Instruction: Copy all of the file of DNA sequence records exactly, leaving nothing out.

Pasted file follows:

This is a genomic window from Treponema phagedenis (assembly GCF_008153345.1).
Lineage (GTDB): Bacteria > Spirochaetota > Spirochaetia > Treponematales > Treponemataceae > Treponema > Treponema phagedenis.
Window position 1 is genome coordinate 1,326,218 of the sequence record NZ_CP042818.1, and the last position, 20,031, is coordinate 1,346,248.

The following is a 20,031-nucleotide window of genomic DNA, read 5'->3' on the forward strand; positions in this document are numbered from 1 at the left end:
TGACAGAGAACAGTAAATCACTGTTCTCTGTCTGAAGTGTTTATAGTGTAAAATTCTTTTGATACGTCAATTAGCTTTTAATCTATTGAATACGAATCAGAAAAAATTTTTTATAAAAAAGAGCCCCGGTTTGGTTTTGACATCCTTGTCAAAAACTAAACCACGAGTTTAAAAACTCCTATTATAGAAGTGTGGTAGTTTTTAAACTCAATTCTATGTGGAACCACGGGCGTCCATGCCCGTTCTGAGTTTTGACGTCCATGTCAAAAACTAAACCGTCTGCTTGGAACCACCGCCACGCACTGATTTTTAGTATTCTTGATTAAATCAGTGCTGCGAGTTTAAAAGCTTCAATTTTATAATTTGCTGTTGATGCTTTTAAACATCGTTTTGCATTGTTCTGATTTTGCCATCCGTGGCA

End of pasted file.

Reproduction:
This is a genomic window from Treponema phagedenis (assembly GCF_008153345.1).
Lineage (GTDB): Bacteria > Spirochaetota > Spirochaetia > Treponematales > Treponemataceae > Treponema > Treponema phagedenis.
Window position 1 is genome coordinate 1,326,218 of the sequence record NZ_CP042818.1, and the last position, 20,031, is coordinate 1,346,248.

The following is a 20,031-nucleotide window of genomic DNA, read 5'->3' on the forward strand; positions in this document are numbered from 1 at the left end:
TGACAGAGAACAGTAAATCACTGTTCTCTGTCTGAAGTGTTTATAGTGTAAAATTCTTTTGATACGTCAATTAGCTTTTAATCTATTGAATACGAATCAGAAAAAATTTTTTATAAAAAAGAGCCCCGGTTTGGTTTTGACATCCTTGTCAAAAACTAAACCACGAGTTTAAAAACTCCTATTATAGAAGTGTGGTAGTTTTTAAACTCAATTCTATGTGGAACCACGGGCGTCCATGCCCGTTCTGAGTTTTGACGTCCATGTCAAAAACTAAACCGTCTGCTTGGAACCACCGCCACGCACTGATTTTTAGTATTCTTGATTAAATCAGTGCTGCGAGTTTAAAAGCTTCAATTTTATAATTTGCTGTTGATGCTTTTAAACATCGTTTTGCATTGTTCTGATTTTGCCATCCGTGGCA